Hyperglycemic crisis

The most common precipitating factor in the development of DKA or HHS is infection. Other precipitating factors include cerebrovascular accident, alcohol abuse, pancreatitis, myocardial infarction, trauma, and drugs (steroids, antipsychotics, thiazide diuretics, etc.). In addition, new-onset type 1 diabetes or discontinuation of or inadequate insulin in established type 1 diabetes commonly leads to the development of DKA, which may be recurrent in some patients with psychologic problems complicated by eating disorders.

Eating wisely

Chapter 8 discusses how to count carbohydrates so that your child takes the right amount of insulin for the food that he eats. I explain how to include the right mix of protein, fat, vitamins, minerals, and water along with carbohydrates the diet challenges you face when you feed a child of any age and how to take other food factors into account, such as sugar substitutes and fast food. I also offer advice on coping with eating disorders.

Glycemic Control

On the other hand, the half-life of insulin is prolonged, predisposing to hypoglycemic episodes. This risk is further compounded by anorexia and by cumulation of most sulfonylurea compounds (with the exception of gliquidone or glimerpiride). Glinides and glitazones do not cumulate, but long-term safety data in renal failure are not available.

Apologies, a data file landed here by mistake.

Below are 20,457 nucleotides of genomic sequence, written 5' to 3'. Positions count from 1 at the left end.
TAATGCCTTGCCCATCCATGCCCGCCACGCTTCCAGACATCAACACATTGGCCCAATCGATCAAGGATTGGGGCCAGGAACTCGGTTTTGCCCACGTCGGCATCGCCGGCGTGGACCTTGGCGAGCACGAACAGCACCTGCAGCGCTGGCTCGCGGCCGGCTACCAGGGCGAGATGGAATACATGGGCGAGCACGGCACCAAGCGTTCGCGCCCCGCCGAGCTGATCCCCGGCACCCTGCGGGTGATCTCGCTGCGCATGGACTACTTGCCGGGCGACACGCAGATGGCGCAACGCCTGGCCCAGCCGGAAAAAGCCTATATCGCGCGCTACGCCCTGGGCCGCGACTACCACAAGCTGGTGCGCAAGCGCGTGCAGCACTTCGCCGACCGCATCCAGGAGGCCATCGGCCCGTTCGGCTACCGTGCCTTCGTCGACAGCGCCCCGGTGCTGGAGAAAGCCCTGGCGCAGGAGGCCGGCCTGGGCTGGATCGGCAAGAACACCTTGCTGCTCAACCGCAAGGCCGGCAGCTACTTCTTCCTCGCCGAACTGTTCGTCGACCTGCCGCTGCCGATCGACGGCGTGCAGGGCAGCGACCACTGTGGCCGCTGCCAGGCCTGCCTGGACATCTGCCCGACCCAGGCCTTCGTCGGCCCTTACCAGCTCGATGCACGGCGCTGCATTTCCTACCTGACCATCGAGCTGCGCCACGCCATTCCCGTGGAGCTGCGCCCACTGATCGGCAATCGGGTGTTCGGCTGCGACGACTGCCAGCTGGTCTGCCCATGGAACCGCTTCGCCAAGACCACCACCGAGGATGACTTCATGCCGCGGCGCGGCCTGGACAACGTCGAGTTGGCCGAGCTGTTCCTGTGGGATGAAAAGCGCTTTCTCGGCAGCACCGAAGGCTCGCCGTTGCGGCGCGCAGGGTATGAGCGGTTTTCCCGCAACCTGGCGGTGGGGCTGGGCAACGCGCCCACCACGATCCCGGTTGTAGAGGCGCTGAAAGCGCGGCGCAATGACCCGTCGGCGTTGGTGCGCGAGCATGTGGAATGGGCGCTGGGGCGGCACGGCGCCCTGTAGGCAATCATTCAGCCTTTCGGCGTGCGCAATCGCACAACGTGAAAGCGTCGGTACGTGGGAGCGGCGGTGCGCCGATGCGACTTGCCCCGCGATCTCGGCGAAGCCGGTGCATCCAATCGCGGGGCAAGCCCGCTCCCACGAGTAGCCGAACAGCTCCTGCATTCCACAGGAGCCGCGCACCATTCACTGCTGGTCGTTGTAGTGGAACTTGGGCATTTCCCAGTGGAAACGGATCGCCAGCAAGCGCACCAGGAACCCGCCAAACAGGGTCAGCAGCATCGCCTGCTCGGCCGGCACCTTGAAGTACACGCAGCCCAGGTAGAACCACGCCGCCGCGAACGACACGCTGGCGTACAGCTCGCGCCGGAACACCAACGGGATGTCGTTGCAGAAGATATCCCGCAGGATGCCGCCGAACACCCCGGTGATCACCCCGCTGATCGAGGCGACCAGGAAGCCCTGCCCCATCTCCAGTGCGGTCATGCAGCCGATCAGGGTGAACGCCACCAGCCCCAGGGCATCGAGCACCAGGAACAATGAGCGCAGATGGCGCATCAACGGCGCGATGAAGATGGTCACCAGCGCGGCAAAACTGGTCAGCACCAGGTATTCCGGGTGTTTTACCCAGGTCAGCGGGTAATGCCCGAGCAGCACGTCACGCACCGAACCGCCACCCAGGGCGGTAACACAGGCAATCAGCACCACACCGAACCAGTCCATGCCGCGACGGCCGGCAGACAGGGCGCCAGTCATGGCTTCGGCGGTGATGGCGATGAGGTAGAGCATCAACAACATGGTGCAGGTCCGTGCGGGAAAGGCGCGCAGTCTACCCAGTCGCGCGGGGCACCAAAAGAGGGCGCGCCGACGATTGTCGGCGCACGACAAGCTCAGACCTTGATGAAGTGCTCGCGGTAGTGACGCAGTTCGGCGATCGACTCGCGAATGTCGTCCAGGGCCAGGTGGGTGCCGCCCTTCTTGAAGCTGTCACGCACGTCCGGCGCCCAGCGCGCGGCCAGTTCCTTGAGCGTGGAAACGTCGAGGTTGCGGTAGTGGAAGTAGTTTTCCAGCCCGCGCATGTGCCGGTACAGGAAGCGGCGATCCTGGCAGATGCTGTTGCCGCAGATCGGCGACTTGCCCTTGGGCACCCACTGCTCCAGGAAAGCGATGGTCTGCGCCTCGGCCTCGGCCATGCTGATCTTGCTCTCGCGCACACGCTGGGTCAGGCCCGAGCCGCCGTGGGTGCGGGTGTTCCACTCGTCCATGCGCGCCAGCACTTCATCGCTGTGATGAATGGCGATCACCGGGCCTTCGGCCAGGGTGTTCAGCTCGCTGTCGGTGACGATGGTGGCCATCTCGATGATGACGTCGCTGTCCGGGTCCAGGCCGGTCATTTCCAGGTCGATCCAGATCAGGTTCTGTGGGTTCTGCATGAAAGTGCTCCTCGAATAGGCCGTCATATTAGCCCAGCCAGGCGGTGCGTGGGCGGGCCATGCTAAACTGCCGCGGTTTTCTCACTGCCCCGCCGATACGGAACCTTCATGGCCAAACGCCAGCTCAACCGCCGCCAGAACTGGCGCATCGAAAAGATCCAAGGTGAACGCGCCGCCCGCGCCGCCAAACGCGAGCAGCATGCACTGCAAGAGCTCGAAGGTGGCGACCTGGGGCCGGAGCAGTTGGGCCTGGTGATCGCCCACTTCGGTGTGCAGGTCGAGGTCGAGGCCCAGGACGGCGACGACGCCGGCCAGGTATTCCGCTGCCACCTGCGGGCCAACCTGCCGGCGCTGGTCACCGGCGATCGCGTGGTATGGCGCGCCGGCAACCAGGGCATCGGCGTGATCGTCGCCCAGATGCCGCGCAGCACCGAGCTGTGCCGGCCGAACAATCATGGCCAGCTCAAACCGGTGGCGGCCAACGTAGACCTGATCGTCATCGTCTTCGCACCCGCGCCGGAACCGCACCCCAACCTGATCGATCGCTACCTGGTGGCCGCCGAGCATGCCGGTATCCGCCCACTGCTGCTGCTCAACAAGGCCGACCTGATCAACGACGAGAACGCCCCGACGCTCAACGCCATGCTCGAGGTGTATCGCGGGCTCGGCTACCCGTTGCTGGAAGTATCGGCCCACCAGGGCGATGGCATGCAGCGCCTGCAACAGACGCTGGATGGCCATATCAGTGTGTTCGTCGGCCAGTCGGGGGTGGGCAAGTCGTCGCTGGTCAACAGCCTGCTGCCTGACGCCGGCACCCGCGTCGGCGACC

Dan Ziegler

Acute painful neuropathy has been described as a separate clinical entity (16). It is encountered infrequently in both type 1 and type 2 diabetic patients presenting with continuous burning pain particularly in the soles ( like walking on burning sand ) with nocturnal exacerbation. A characteristic feature is a cutaneous contact discomfort to clothes and sheet which can be objectified as hypersensitivity to tactile (allodynia) and painful stimuli (hyperalgesia). Motor function is preserved, and sensory loss may be only slight, being greater for thermal than for vibration sensation. The onset is associated with and preceded by precipitous and severe weight loss. Depression and impotence are constant features. The weight loss has been shown to respond to adequate glycemic control, and the severe manifestations subsided within 10 months in all cases. No recurrences were observed after follow-up periods of up to 6 years (16). The syndrome of acute painful neuropathy seems to be equivalent...

Sources of help

If you think that your child with T1DM may have an eating disorder and would like to know more about anorexia and bulimia, check out the following resources i The Eating Disorder Referral and Information Center Find information and treatment centers online at You can also contact the center at 2923 Sandy Pointe, Suite 6, Del Mar, CA 92014-2052 or call 858-792-7463. 1 The National Eating Disorders Association You can find information i The National Association of Anorexia Nervosa and Associated Disorders Find information online, including referrals to support groups, therapists, and treatment centers, at You can also contact the association at P.O. Box 7, Highland Park, IL 60035 or call 847-831-3438.